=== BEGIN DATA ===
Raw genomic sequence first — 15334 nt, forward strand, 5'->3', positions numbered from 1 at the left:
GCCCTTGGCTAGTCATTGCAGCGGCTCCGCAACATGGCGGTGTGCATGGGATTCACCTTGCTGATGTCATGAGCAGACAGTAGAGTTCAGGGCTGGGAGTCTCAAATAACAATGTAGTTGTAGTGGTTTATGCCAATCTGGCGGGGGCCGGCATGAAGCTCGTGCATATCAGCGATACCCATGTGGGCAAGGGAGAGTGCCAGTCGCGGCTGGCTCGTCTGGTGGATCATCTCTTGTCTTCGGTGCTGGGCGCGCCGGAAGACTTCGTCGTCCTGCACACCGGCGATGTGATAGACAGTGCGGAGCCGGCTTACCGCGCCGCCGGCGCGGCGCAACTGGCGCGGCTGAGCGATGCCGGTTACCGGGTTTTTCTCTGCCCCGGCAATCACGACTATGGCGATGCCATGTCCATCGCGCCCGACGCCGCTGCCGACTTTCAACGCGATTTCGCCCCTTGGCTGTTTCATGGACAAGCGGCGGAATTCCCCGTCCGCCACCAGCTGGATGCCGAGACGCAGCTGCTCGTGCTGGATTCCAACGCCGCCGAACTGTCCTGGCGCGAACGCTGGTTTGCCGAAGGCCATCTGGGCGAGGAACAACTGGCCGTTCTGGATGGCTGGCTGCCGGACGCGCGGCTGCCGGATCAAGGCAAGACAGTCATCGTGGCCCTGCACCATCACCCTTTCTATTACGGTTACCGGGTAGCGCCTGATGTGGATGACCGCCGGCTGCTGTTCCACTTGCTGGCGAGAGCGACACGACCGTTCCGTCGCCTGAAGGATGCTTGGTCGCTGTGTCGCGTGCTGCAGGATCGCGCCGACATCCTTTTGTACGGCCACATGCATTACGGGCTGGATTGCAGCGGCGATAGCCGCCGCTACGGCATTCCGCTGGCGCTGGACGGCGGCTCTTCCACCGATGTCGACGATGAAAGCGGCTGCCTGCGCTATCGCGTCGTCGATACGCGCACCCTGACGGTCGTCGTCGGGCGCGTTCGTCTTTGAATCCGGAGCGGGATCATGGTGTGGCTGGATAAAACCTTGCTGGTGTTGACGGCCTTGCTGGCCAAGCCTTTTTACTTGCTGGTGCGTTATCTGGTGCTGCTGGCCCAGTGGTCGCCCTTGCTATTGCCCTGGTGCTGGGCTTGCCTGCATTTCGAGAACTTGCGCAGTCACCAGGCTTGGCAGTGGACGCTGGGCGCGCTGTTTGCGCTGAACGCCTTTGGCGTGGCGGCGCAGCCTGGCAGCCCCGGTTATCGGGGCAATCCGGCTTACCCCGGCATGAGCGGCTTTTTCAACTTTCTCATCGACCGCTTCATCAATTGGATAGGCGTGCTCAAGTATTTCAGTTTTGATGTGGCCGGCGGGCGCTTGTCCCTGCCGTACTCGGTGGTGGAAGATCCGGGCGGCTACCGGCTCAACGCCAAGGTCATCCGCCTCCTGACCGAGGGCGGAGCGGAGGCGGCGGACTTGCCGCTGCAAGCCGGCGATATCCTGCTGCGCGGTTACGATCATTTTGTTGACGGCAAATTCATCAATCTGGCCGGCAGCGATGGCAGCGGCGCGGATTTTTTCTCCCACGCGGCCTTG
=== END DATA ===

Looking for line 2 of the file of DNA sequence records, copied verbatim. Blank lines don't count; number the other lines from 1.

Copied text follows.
GCCCTTGGCTAGTCATTGCAGCGGCTCCGCAACATGGCGGTGTGCATGGGATTCACCTTGCTGATGTCATGAGCAGACAGTAGAGTTCAGGGCTGGGAGTCTCAAATAACAATGTAGTTGTAGTGGTTTATGCCAATCTGGCGGGGGCCGGCATGAAGCTCGTGCATATCAGCGATACCCATGTGGGCAAGGGAGAGTGCCAGTCGCGGCTGGCTCGTCTGGTGGATCATCTCTTGTCTTCGGTGCTGGGCGCGCCGGAAGACTTCGTCGTCCTGCACACCGGCGATGTGATAGACAGTGCGGAGCCGGCTTACCGCGCCGCCGGCGCGGCGCAACTGGCGCGGCTGAGCGATGCCGGTTACCGGGTTTTTCTCTGCCCCGGCAATCACGACTATGGCGATGCCATGTCCATCGCGCCCGACGCCGCTGCCGACTTTCAACGCGATTTCGCCCCTTGGCTGTTTCATGGACAAGCGGCGGAATTCCCCGTCCGCCACCAGCTGGATGCCGAGACGCAGCTGCTCGTGCTGGATTCCAACGCCGCCGAACTGTCCTGGCGCGAACGCTGGTTTGCCGAAGGCCATCTGGGCGAGGAACAACTGGCCGTTCTGGATGGCTGGCTGCCGGACGCGCGGCTGCCGGATCAAGGCAAGACAGTCATCGTGGCCCTGCACCATCACCCTTTCTATTACGGTTACCGGGTAGCGCCTGATGTGGATGACCGCCGGCTGCTGTTCCACTTGCTGGCGAGAGCGACACGACCGTTCCGTCGCCTGAAGGATGCTTGGTCGCTGTGTCGCGTGCTGCAGGATCGCGCCGACATCCTTTTGTACGGCCACATGCATTACGGGCTGGATTGCAGCGGCGATAGCCGCCGCTACGGCATTCCGCTGGCGCTGGACGGCGGCTCTTCCACCGATGTCGACGATGAAAGCGGCTGCCTGCGCTATCGCGTCGTCGATACGCGCACCCTGACGGTCGTCGTCGGGCGCGTTCGTCTTTGAATCCGGAGCGGGATCATGGTGTGGCTGGATAAAACCTTGCTGGTGTTGACGGCCTTGCTGGCCAAGCCTTTTTACTTGCTGGTGCGTTATCTGGTGCTGCTGGCCCAGTGGTCGCCCTTGCTATTGCCCTGGTGCTGGGCTTGCCTGCATTTCGAGAACTTGCGCAGTCACCAGGCTTGGCAGTGGACGCTGGGCGCGCTGTTTGCGCTGAACGCCTTTGGCGTGGCGGCGCAGCCTGGCAGCCCCGGTTATCGGGGCAATCCGGCTTACCCCGGCATGAGCGGCTTTTTCAACTTTCTCATCGACCGCTTCATCAATTGGATAGGCGTGCTCAAGTATTTCAGTTTTGATGTGGCCGGCGGGCGCTTGTCCCTGCCGTACTCGGTGGTGGAAGATCCGGGCGGCTACCGGCTCAACGCCAAGGTCATCCGCCTCCTGACCGAGGGCGGAGCGGAGGCGGCGGACTTGCCGCTGCAAGCCGGCGATATCCTGCTGCGCGGTTACGATCATTTTGTTGACGGCAAATTCATCAATCTGGCCGGCAGCGATGGCAGCGGCGCGGATTTTTTCTCCCACGCGGCCTTG